Cottonwood Shores lines up cash to complete water and sewage works

The cul-de-sac at Noah Thompson Park in Cottonwood Shores will soon be paved with the help of Burnet County road crews, one of several city improvements approved by City Council at a regular meeting on July 17 February. Staff photo by Jennifer Fierro

City improvements topped the agenda for the Cottonwood Shores City Council meeting on Thursday, Feb. 17, with water and sewage updates topping the list.

When that work is complete, which is expected to be by October, the city plans to focus its resources and attention on street repairs, City Administrator JC Hughes pledged.

The council took a step forward to make all of this happen by passing a resolution to issue notices to obtain bond certificates not to exceed $1 million for a new lift station, generators at facilities owned to the city and road improvements. The certificates will be closer to $525,000 when issued and are needed to cover a cash shortfall, Hughes said.

“Interest rates are at historic lows,” he said. “These are historic lows that we may not see again in our lifetime, and it’s a cheaper cost to taxpayers in the long run.”

The lift station will cost $503,150 to purchase and install, exceeding available funds by $239,000. The water and sewage line upgrades will cost $1.1 million, which comes from the $1.5 million bond certificates obtained in fall 2020.

Work will begin on the projects in the coming weeks. The council approved the contracts with M&C Fonseca Construction of Granite Shoals, the lowest bidder.

Leaders plan to use $304,000 given to the city by the American Rescue Plan Act of 2021 for generators at Raw Water Plant and Lift Station No. 5. The city received half of the money and awaits the other half, expected this summer.

These items total more than the ARP money will cover, leaving a deficit of $66,000. Generators are still needed for the new LBJ Lake Intake, Lift Stations Nos. 1 and 2, Police Station and City Hall, totaling $220,000.

The town hall also needs new software that can be used by all departments. The old software makes it difficult for staff to complete work in a timely manner, Mayor Don Orr said. Additionally, the company that created the old software recently sold off, leaving staff without the customer service needed to operate effectively. The board approved a $50,000 software contract with a new Dallas company, which will be covered by the new bond certificates.

These bond certificates will also cover $81,112 for generator contingencies and road repairs. The remaining $25,000 will go to Government Capital Securities, the company hired to publicize the city’s intentions to obtain the certificates and help it obtain them, Hughes said.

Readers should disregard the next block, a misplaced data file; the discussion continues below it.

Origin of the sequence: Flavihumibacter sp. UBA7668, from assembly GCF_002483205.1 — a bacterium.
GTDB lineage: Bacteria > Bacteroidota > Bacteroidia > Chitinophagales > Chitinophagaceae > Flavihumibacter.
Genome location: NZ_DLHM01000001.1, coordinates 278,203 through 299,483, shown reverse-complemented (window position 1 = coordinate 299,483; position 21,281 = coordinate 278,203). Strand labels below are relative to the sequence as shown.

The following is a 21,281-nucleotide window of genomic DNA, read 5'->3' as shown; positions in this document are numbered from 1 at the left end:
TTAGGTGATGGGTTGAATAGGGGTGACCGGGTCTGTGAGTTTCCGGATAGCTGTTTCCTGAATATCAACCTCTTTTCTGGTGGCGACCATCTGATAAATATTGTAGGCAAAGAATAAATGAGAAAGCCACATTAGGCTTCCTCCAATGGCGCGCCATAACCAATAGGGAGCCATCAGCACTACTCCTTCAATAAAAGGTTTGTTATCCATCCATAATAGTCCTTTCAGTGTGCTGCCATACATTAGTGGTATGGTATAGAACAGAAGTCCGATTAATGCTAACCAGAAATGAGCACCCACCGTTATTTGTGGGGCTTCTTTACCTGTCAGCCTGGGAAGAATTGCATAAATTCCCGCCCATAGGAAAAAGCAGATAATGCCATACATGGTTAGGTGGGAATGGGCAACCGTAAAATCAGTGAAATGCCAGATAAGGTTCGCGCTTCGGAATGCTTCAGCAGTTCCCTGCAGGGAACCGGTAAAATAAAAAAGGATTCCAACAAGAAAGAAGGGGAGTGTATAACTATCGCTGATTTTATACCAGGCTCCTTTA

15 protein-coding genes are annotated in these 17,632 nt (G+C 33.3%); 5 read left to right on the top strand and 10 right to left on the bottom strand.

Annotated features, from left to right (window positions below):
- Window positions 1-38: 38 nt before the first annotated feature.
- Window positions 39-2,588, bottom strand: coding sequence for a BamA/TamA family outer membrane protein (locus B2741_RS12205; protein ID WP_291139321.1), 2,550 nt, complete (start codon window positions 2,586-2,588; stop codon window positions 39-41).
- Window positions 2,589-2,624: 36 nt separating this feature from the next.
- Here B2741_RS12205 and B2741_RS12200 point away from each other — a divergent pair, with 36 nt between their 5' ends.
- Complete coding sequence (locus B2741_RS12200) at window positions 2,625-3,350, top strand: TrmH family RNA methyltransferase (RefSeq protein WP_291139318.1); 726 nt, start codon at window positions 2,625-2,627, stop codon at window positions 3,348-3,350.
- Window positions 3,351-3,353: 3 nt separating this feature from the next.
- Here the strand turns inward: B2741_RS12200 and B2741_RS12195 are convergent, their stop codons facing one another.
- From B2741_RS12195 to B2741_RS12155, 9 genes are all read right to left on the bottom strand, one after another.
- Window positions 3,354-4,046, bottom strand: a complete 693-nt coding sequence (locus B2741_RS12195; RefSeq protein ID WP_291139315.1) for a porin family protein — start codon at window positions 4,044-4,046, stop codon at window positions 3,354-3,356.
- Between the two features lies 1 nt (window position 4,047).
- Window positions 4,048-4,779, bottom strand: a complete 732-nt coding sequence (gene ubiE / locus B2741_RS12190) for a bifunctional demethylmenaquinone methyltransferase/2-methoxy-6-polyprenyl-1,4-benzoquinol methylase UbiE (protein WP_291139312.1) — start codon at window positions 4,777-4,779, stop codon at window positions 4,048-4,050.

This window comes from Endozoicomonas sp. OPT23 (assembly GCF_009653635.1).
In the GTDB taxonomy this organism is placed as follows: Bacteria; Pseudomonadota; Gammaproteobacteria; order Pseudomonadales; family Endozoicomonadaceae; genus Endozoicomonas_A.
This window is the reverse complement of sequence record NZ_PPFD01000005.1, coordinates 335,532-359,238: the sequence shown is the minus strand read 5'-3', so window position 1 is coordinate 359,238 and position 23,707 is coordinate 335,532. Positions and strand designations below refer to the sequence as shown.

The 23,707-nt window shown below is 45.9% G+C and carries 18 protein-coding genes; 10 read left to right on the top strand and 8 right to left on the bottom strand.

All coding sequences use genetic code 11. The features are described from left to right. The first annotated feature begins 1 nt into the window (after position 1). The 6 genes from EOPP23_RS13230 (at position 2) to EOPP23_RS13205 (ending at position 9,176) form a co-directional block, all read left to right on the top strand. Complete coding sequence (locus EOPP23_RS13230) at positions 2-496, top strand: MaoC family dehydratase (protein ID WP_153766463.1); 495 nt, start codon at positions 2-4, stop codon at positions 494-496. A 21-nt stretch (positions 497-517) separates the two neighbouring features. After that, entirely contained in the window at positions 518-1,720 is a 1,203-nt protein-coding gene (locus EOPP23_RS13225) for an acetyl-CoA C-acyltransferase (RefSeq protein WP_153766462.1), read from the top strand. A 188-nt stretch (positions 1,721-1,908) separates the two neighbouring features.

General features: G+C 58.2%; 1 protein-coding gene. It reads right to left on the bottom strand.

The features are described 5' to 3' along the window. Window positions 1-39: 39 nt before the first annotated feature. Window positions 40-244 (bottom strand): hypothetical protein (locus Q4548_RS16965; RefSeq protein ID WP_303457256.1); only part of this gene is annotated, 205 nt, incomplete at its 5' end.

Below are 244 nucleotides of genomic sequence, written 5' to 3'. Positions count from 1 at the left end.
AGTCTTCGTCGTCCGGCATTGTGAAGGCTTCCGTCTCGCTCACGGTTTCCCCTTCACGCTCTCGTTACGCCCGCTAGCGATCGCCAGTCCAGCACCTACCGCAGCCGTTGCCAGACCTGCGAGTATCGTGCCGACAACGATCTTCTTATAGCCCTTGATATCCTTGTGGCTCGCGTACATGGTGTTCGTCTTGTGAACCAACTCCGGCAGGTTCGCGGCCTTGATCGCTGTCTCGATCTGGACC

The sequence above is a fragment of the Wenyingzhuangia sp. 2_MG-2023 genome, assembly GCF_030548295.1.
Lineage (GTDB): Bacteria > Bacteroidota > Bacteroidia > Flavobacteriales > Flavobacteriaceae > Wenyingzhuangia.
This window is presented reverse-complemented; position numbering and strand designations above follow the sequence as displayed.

During the discussion, Orr presented numbers projecting how much money in property and sales taxes the city expects to collect in the future. It projected that $175,070 would be collected in 2023, $141,267 in 2024, and $165,049 in 2025. This does not include sales taxes from NXTLVL and TXB Cottonwood Shores, two new businesses in town. Both Orr and Hughes noted that the mayor’s projections are very conservative, meaning they think the city will collect more than the numbers project. The City’s reserve funds amount to more than $540,000.

“Our balance sheets are starting to look good,” Orr said. “I fought to make sure we had long-term reserves. I believe it is better to borrow money than to steal this reserve. It is my true opinion that we can afford to do this, and we should. We looked really tough from top to bottom. I hope you will accept.

The council did so, while also voting to honor part of Waste Management’s garbage collection contract which includes increased rates due to changing diesel costs and inflation. The increase will be passed on to residents, which will affect water bills in the spring.

“All cities (doing business with waste companies) have it in their contracts,” Hughes said. “It’s an adjustment.”

Council also voted to spend $10,000 to install 4-by-6-foot culverts and asphalt on a cul-de-sac at Noah Thompson Park. A Burnet County road crew will assist with the job.

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